This episode is a basic Casey with the odd situation of never engaging the criminals in any dialogue that solves or explains the case in the body of the program.
If you want to hear the studio audience in the background, this is a good episode for it. Cotsworth never really liked them. Listening today, more than 70 years later, makes radio seem all the more intimate a medium. While the “willful suspension of disbelief” is always cited as being important for drama, and especially for radio, for some reason the idea of knowing there is a studio audience for a drama like Casey does not really seem to take away from it. There are far too many radio programs where we can imagine them as a bunch of actors standing around microphones, but this is a richer experience. At worst, you're eavesdropping on a theatrical play. Cotsworth and others in the cast are such pros that the occasional reminder that they are in a studio is less of a distraction than it might be with other shows.
ADC's continuity notes
Casey is walking along a street at night when he is accosted by a girl who is a stranger to him. She introduces herself as Edith Landal and tells Casey she knows who murdered Cass Marlin, the jockey who had been found dead two weeks before – just when he was scheduled to ride the favorite in the Alderstone Trophy Race. The girl asks for payment for the information and she and Casey are haggling about the price when suddenly she sees a man (who is later identified as Denver Lane) who causes her to turn pale in terror. She leaves Casey at once but first makes a date to meet him later that night. The scene switches to Casey’s office. One of his colleagues comes in to say it’s begun to rain, and asks if he may borrow Casey’s raincoat and car. Casey agrees. Later, Edith Landal and the man who borrowed Casey’s coat are both found murdered. It is apparent that the man was mistaken for Casey. When a second attempt is made on Casey’s life, he traps the killer and uncovers the answers to a few puzzling questions – What had Edith Landal been about to tell him? What part did Denver Lane play in the murders and why Casey himself had been marked as one of the victims?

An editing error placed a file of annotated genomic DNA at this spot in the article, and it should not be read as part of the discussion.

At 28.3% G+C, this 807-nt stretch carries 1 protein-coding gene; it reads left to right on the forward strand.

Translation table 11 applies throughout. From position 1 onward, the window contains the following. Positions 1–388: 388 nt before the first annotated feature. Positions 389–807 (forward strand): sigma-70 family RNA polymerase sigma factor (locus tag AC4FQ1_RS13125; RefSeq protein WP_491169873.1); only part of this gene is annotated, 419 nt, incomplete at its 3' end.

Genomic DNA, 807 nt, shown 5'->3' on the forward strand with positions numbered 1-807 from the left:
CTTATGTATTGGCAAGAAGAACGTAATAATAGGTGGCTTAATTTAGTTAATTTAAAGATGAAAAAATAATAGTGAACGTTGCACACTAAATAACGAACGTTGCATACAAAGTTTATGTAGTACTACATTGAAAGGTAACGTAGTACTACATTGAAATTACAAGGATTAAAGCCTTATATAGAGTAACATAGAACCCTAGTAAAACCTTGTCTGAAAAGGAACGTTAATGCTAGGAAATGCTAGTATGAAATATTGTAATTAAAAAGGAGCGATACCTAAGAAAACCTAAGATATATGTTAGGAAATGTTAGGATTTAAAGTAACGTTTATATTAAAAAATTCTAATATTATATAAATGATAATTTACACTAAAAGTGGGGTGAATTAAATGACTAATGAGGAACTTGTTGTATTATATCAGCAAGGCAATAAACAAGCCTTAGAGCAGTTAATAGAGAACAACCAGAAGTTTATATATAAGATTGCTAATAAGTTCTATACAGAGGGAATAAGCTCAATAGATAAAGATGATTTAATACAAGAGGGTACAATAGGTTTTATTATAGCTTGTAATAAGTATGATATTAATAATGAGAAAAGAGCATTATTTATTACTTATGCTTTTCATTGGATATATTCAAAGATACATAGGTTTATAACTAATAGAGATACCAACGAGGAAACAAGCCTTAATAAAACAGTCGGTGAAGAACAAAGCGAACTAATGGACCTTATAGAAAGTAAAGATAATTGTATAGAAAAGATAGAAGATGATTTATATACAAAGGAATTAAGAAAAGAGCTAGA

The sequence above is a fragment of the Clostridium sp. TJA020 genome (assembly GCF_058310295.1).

5:25 There's a light but audible chuckle in the audience with the characterization of a waiter. It sounds like a double being performed by one of the other actors, which always got a giggle out of audiences if they had never seen doubling being done.
8:10 There's another chuckling in the audience when Casey makes a comment about his editor.
21:06 "Nuts to you" is used by Casey and Logan to each other when their scheme to identify the killer does not work. No one really knows the origin of the expression. It means "drop dead" or "get lost." Casey had the same wish to Ethelbert in the prior episode. It was a common expression at the time, though not the nicest sentiment.
24:10 Casey is shot, just after he gets an inspiration for the solution of the case. The way Ann seems upset offers a glimmer of her underlying affection for Casey, but he does not reflect the same emotion as Cole uses the old Mark Twain line about "the report of his death being greatly exaggerated." Cotsworth makes Casey's reaction a little too normal -- he's just been shot so it's a little hard to accept it the way Cotsworth plays it. The ending of the body of the drama does not have one of those scenes when Casey confronts the perpetrator; he just says his name and some excited words about his motive. We hear about the full solution when the gang reconvenes at the Blue Note following the last commercial. Normally the ending scene affirms the conclusion with facts and ties up any loose ends that embellish it or loose ends of sub-plots. This ending explains what happened in the final scene before the ending commercial.
There's still no on-air credit for Lenrow as Logan. It is possible his gig as "Geoffrey Barnes" on Molle may have limited him in receiving credits on other programs as part of his contract. That's the only reason I can think of.
Casey 47-05-22 186 Pick-Up.mp3